By Ronald Roach
Through an agreement with the Herndon, Va.-based Ruckus Network company, Clark Atlanta University students living on-campus will be able to download hundreds of thousands of songs and over 45 blockbuster movies on a monthly basis. Only the fifth school to sign on with Ruckus since its launch in October 2004, Clark Atlanta students will have an online community where they can access entertainment and search for classmates with similar interests.
The Ruckus Network allows students to download movies and music as well as post and download original student content — all within an interactive student community — based on exclusive licensing agreements with the biggest names in music, movies and TV shows. Ruckus has licensing agreements with Universal Music Group, Sony BMG Music Entertainment and Warner Music Group.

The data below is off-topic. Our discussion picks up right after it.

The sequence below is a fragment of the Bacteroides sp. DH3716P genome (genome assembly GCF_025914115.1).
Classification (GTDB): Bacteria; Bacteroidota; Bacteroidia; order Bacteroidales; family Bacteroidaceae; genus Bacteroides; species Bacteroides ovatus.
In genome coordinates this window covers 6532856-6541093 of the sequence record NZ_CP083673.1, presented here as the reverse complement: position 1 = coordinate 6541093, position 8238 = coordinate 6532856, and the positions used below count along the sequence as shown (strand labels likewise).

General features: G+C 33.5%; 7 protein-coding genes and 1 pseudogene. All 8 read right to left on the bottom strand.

“We are excited to be one of the first of the HBCUs to offer a digital media service to our students,” says De’Neia Whitted, student life director at CAU. “With the vast opportunities that Ruckus provides our students, from entertainment to self-publishing to online community, we continue to improve upon our reputation as leaders in higher education.”
Ruckus users can create a personal public profile and choose who has access to their information. Users can browse profiles by relevant attributes such as name, class, birthdates, and more importantly, favorite movies and music. Students can also rate albums, playlists, articles and movies.
Clark Atlanta students will now be able to download music from both major and independent labels. The films span the range from Hollywood blockbusters like “Black Hawk Down” to cult classics like “Spaceballs” and “Four Weddings and a Funeral.”
“We are providing this service for our students not simply as something we thought they would enjoy,” says Mark McCollum, manager of IT at Clark Atlanta, “but also to offer them an acceptable, legal alternative to illegal media shareware. Moreover, the Ruckus Network allows us to ensure a service that is free of viruses and worms too often associated with illegal file-sharing.”
© Copyright 2005 by DiverseEducation.com